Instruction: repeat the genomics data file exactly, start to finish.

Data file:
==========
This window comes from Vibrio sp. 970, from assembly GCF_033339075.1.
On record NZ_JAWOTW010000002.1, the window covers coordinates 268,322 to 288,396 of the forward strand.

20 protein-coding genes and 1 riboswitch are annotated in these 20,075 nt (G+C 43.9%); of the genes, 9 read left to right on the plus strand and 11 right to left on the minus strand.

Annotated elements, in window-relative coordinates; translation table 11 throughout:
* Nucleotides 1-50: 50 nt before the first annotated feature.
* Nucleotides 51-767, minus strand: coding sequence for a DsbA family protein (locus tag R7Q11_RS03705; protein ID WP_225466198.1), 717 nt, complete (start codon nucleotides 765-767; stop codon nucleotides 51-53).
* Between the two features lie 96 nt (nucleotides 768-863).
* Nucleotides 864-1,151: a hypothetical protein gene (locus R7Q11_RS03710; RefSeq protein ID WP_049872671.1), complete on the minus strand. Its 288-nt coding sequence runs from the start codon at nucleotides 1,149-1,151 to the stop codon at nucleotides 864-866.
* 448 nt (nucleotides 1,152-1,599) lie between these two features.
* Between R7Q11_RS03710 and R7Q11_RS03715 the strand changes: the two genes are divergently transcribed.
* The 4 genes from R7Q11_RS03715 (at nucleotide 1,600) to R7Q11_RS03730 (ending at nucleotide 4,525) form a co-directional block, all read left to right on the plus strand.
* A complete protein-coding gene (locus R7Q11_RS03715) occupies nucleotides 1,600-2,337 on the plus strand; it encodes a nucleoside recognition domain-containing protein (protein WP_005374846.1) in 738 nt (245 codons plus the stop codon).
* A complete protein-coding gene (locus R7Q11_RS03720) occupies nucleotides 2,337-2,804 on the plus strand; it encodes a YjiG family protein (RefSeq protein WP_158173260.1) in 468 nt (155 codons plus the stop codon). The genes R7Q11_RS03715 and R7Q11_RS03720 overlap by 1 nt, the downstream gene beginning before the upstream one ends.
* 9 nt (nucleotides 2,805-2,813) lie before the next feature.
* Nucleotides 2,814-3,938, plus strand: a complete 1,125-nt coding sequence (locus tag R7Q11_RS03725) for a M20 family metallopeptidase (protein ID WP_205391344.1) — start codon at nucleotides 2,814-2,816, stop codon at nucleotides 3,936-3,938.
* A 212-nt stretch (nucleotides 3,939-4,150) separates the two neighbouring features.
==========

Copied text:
This window comes from Vibrio sp. 970, from assembly GCF_033339075.1.
On record NZ_JAWOTW010000002.1, the window covers coordinates 268,322 to 288,396 of the forward strand.

20 protein-coding genes and 1 riboswitch are annotated in these 20,075 nt (G+C 43.9%); of the genes, 9 read left to right on the plus strand and 11 right to left on the minus strand.

Annotated elements, in window-relative coordinates; translation table 11 throughout:
* Nucleotides 1-50: 50 nt before the first annotated feature.
* Nucleotides 51-767, minus strand: coding sequence for a DsbA family protein (locus tag R7Q11_RS03705; protein ID WP_225466198.1), 717 nt, complete (start codon nucleotides 765-767; stop codon nucleotides 51-53).
* Between the two features lie 96 nt (nucleotides 768-863).
* Nucleotides 864-1,151: a hypothetical protein gene (locus R7Q11_RS03710; RefSeq protein ID WP_049872671.1), complete on the minus strand. Its 288-nt coding sequence runs from the start codon at nucleotides 1,149-1,151 to the stop codon at nucleotides 864-866.
* 448 nt (nucleotides 1,152-1,599) lie between these two features.
* Between R7Q11_RS03710 and R7Q11_RS03715 the strand changes: the two genes are divergently transcribed.
* The 4 genes from R7Q11_RS03715 (at nucleotide 1,600) to R7Q11_RS03730 (ending at nucleotide 4,525) form a co-directional block, all read left to right on the plus strand.
* A complete protein-coding gene (locus R7Q11_RS03715) occupies nucleotides 1,600-2,337 on the plus strand; it encodes a nucleoside recognition domain-containing protein (protein WP_005374846.1) in 738 nt (245 codons plus the stop codon).
* A complete protein-coding gene (locus R7Q11_RS03720) occupies nucleotides 2,337-2,804 on the plus strand; it encodes a YjiG family protein (RefSeq protein WP_158173260.1) in 468 nt (155 codons plus the stop codon). The genes R7Q11_RS03715 and R7Q11_RS03720 overlap by 1 nt, the downstream gene beginning before the upstream one ends.
* 9 nt (nucleotides 2,805-2,813) lie before the next feature.
* Nucleotides 2,814-3,938, plus strand: a complete 1,125-nt coding sequence (locus tag R7Q11_RS03725) for a M20 family metallopeptidase (protein ID WP_205391344.1) — start codon at nucleotides 2,814-2,816, stop codon at nucleotides 3,936-3,938.
* A 212-nt stretch (nucleotides 3,939-4,150) separates the two neighbouring features.